One day this winter when the weather gets savage, I am going to sit down with a cup of tea and make a list of all the newsletters I have worked on over my years. The first was InformED, a newsletter published by the Ontario Ministry of Education’s Information Centre (library) at the Mowat Block around 1979-81 and today The Pot, the quarterly newsletter of the Huronia Chapter of the Ontario Archaeological Society. Newsletters may be going the way of the dodo, replaced by blogs and Facebook pages. Still for non-digitally inclined members of volunteer organizations they represent a value of membership and are still viable. The real battle for the editor is to hunt down content and fresh view of rountine information and somehow to get member to contribute. I have never found the secret for the latter. But with desktop publishing and digital photography and the net, making content is relatively painless and inexpensive. After I make my list I will likely create “a newsletters i have known” section of my blog gnawledgewurker.com – stand by for more on this topic in 2014.
Yesterday I spent a couple of hours tinkering with the redesign of a non profit small group newsletter and it certainly passed the time in dialsyis treatment extra quickly….newsletters seem old-fashioned these days, but the membership of this group includes a fair number of seniors and the particular interest seems to have a higher than normal number of technology-averse folk….one improvement of the small kind, is to recognize that by delivering the issues via pdf format as an email attachment, most people are going to view it on their computer screen, some will print it and read it. Continue reading
With over twenty five years slugging away as a technical writer I have worked on newsletters more than a few times. They are useful in some ways and usually a royal pain in others. If you are unfortunate enough to be the editor of one of these organizational standards you will have found out most people think they are a good idea but would rather die than write for one. The hunt for content is never-ending and often you as the editor write the whole darn thing. Skipping article bylines to conceal the singularity of the publication. There is also a moment that comes to all organizations and their newsletter editors: the combination plead/threat speech at a meeting, pleading for anyone to write about anything for the newsletter reinforced by the threat to cease publication. The executive of volunteer organizations always seem to believe that a newsletter is an important perk to atttact members, so the threat usually does not take place. Most often another brave soul becomes editor and starts down the familiar trail to disillusionment and another plead/threat.
Recently I was approached by a board member of an Ontario organization and asked to volunteer as a copy editor. I dodged this for a couple of months and then got another email asking me to step up. So I blew the dust off my resume, added a few recent tidbits to it and fired it off to the email address of the editor. Two days later I got a reply thanking me for contacting him but pointing out that there was no copy editor position available. However, they were looking for someone to do final camera ready copy prep using both Quark Xpress and Adobe InDesign.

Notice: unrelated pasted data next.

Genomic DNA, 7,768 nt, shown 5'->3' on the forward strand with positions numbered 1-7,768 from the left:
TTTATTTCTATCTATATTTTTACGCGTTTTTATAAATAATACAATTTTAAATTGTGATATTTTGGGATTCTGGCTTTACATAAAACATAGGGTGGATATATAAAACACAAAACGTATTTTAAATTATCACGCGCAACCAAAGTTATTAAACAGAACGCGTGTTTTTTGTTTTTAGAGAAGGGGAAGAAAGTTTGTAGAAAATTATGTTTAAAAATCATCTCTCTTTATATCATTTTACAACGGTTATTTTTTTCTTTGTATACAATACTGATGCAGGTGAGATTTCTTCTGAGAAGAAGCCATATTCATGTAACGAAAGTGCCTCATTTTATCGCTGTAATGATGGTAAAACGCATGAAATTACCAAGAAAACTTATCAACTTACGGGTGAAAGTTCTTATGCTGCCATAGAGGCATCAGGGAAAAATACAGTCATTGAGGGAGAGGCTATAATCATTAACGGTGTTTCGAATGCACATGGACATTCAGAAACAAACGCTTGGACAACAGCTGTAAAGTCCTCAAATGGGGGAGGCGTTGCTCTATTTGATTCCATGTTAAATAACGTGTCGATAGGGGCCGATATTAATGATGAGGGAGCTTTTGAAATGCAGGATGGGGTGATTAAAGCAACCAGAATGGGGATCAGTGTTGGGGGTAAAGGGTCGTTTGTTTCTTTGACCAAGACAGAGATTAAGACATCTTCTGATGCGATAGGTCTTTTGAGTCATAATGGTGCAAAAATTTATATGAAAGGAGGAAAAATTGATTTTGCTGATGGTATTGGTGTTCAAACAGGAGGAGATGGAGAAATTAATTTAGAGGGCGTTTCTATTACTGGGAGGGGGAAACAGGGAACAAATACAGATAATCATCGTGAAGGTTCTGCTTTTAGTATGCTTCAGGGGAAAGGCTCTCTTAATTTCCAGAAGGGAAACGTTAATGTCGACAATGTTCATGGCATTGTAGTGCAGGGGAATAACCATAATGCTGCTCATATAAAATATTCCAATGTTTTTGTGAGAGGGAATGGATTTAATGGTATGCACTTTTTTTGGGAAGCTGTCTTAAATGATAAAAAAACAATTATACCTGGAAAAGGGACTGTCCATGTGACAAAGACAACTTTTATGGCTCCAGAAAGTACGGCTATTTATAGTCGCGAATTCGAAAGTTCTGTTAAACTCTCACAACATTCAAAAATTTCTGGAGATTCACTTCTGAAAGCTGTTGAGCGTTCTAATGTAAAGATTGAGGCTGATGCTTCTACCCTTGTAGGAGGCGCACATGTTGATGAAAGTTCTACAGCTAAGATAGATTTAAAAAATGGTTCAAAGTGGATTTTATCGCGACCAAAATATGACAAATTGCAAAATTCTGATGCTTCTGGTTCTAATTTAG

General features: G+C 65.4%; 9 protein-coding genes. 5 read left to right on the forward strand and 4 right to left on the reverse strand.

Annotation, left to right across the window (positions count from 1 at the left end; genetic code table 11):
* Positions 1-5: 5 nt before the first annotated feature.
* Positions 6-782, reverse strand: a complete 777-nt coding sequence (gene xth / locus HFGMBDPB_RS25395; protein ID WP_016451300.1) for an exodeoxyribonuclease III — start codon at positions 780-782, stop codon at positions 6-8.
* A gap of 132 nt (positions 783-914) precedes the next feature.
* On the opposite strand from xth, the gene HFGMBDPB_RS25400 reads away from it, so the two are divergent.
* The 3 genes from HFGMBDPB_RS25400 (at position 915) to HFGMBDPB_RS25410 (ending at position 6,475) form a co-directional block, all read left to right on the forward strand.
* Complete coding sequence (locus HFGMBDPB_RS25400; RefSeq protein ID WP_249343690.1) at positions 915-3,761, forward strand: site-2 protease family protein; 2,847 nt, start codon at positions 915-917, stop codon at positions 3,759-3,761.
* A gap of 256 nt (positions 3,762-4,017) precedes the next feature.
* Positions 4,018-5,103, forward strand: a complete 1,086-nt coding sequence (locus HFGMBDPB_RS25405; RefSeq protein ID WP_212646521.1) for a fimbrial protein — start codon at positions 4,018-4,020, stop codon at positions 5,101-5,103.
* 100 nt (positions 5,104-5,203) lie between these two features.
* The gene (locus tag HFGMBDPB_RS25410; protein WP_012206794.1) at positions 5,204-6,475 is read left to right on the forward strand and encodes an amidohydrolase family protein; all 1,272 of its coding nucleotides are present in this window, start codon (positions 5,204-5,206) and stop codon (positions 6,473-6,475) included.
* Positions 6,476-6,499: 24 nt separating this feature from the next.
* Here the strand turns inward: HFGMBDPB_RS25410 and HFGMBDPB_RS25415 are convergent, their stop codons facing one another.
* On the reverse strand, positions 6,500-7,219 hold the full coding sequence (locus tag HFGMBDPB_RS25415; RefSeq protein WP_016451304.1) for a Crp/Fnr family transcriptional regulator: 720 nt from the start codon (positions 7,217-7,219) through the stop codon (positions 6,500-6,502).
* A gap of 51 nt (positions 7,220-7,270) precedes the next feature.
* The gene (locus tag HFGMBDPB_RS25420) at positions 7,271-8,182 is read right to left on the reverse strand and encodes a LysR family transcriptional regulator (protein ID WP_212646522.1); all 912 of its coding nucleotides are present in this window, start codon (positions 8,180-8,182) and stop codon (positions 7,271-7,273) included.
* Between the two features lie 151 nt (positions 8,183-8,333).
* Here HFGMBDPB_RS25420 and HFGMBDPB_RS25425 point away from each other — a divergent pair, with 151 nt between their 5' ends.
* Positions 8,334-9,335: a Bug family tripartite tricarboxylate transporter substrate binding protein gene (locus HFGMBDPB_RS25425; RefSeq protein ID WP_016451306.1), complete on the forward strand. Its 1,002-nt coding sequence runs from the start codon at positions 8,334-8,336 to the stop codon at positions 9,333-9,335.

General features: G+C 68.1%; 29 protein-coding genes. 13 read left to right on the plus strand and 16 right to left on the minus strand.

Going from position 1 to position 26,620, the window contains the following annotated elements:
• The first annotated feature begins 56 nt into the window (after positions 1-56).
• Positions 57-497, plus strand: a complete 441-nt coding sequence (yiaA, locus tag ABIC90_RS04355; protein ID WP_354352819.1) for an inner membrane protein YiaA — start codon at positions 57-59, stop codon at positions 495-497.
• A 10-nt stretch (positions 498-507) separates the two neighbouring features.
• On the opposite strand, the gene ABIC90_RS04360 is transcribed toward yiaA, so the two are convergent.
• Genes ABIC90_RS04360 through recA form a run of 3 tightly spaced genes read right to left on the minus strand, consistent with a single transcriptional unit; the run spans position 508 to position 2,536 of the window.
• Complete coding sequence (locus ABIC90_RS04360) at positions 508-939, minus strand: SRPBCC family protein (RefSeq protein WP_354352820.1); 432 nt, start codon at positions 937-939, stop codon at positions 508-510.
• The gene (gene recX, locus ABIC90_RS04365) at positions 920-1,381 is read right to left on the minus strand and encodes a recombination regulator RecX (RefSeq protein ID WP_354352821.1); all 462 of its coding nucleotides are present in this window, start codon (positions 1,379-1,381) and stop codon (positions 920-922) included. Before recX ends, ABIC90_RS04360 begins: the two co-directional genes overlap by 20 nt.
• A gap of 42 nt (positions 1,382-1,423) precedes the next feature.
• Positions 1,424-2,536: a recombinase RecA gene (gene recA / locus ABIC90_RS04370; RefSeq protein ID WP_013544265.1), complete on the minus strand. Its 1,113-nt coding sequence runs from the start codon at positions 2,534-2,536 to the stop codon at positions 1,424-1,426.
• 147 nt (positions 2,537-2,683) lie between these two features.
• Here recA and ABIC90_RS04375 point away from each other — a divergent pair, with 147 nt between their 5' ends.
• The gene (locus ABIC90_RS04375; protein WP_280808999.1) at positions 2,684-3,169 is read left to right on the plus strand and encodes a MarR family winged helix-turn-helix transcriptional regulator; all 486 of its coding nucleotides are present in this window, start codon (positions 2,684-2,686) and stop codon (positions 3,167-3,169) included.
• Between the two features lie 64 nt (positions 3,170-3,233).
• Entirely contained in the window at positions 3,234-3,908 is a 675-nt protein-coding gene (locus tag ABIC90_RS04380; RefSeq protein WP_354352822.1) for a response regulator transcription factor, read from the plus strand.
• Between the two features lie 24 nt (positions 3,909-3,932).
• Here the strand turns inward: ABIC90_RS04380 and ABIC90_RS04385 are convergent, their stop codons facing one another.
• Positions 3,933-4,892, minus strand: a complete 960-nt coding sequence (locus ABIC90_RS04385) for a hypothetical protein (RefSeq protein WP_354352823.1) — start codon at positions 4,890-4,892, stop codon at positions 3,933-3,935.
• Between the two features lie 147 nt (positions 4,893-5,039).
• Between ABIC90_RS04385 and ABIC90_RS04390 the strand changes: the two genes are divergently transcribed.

For those not in the desktop publising swim of things these are two pretty standard software packs for DTP that have been adjusted recently to be used also for epub work and other online publicationosity. By chance my experience was more with Framemaker, another DTP pack. One more point, these two packs are, in my opinion pricey, together bought new they will set you back just short of two grand.
Back to the newsletter, this is a text and photos mix sent out quarterly as a printed product of about 10-12 pages and it is pretty straightforward in layout and design. It is also terminally dull, tedious and in its favour offers some useful information. It also has a habitual problem getting some kinds of information correct and up to date. Given its simple design I am sure I could produce the newsletter easily just using good old MS Word.
So without the products they use in my tool box, I passed on the print prep slot.
It seems to me they are using sophisticated and expensive software that is unnecessary. It is a little like sitting in the cockpit of a Boeing 767 to drive to the grocery store to get milk . My advice to them would be to simplify, simplify, simplify and concentrate on their content and getting it accurate.
Broadening the question a little…..
why is anyone still sending out paper printed newsletters? Why not stop killing trees and save on postage and envelopes and send it out electronically or better still set up a blog? A quarterly printed newsletter is locked into a schedule and information has to fall in the right time and place to get into an issue and information does not always cooperate.
Blogs force you into a one column design for posts but you can still add photos or even video clips.
Another group puts a lot of energy into formatting a newsletter for just 30 members. I am trying to persuade them to put that energy into the group’s blog and the effort will reach many, many more people via the internet.
I have heard the counter argument that it is nice to have a printed copy. The other jibe is that older folk don’t want to read online, they want to read on paper. That you can’t force them to change. There is truth in those points. Still I see the transition taking place and see it even with the older citizens. I haven’t seen it yet but I would not be surprised to find an iPad app designed to let you whip up your newsletter into a tablet readable newsletter in seconds. Although come to think of it, isn’t that what a blog does right now.